It’s been a little more than a year since the Obama Administration delivered the stimulus package to each individual state. In South Carolina, House Speaker Bobby Harrell says the stimulus package was a budget stop-gap and he was in no means in favor of it to begin with.
“My position on the thing was if Congress voted to borrow all that money and we divide it out through the states, and our taxpayers are going to have to pay it back, whether we took it or not, then we ought to include it in the budget. If there had been any requirement that our taxpayers had to pay something additional in order to access the money, or if there had been an ability to opt out and say no thanks, give it out to the states, but reduce our taxes accordingly, I would have opted for that instead,” says Harrell.
Some critics have attacked Harrell and other Republicans in the Statehouse, saying their conservative credentials have been ruined.
“In terms of my conservative credentials, South Carolina’s state budget was $7.4 billion two years ago. It’s $5.2 billion today, it’s over $2 billion smaller. I didn’t say we’re holding the line on growth, we’ve lended the percentage of growth. It is $2 billion smaller than it was two years ago because mine and my fellow Republican’s conservative credentials would not let us raise taxes, we’re adamantly opposed to that, we cut the budget in order to keep in balance,” says Harrell.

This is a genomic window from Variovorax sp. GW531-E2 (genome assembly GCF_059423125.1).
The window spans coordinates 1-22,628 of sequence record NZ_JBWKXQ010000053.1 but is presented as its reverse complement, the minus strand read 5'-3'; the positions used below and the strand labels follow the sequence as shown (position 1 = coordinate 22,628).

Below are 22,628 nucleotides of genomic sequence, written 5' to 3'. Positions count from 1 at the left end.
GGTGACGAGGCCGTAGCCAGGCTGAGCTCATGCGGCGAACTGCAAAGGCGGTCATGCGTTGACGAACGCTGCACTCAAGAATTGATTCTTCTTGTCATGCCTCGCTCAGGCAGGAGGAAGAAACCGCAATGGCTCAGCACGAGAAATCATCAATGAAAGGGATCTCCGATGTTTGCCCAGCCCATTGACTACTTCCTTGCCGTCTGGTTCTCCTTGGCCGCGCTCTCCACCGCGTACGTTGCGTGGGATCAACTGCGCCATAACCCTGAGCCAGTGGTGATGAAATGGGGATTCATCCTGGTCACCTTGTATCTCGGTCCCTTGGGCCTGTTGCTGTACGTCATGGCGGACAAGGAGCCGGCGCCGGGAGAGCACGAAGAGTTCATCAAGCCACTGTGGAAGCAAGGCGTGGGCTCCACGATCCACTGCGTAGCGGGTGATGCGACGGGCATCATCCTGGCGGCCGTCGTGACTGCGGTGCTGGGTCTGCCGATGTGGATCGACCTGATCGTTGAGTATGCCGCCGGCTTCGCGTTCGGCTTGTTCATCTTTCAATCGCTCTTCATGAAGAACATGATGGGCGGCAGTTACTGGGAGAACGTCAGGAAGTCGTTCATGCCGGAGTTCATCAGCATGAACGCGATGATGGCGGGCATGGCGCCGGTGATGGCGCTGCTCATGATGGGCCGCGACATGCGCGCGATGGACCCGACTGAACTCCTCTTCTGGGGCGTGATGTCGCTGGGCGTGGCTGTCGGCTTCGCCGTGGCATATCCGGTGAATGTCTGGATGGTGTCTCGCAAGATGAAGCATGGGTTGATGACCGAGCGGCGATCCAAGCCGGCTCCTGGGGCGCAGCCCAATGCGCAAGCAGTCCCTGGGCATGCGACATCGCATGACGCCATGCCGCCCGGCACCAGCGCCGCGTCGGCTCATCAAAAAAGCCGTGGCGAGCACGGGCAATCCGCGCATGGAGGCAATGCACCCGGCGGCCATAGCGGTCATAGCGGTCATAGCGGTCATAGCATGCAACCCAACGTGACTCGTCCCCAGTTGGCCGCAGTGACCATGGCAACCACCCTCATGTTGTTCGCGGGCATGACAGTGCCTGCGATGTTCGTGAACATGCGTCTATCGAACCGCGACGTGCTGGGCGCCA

Harrell says the stimulus money was included in the budget because the taxpayers would have to pay it back regardless if the state took it or not. Harrell says even with the stimulus money included, the budget would still be about $2 million smaller than it was two years ago. He says the state could have done things a little differently.
“The budget a couple of years ago had a huge surplus in it. When we had that huge surplus, if we would of had a mechanism in place, where we could have captured part of that surplus, protect it constitutionally, so that we got into this year, such a bad year economically that we are in now, we would be able to go back and use that reserve fund money that we had set aside for this particular purpose, we’d be in much, much better shape as a state,” says Harrell.
The House Speaker says South Carolina stands out from many other states because state lawmakers do not plan on raising taxes, except on cigarettes, to make up for the budget deficit.
(Harrell’s comments on state budget MP3 :60)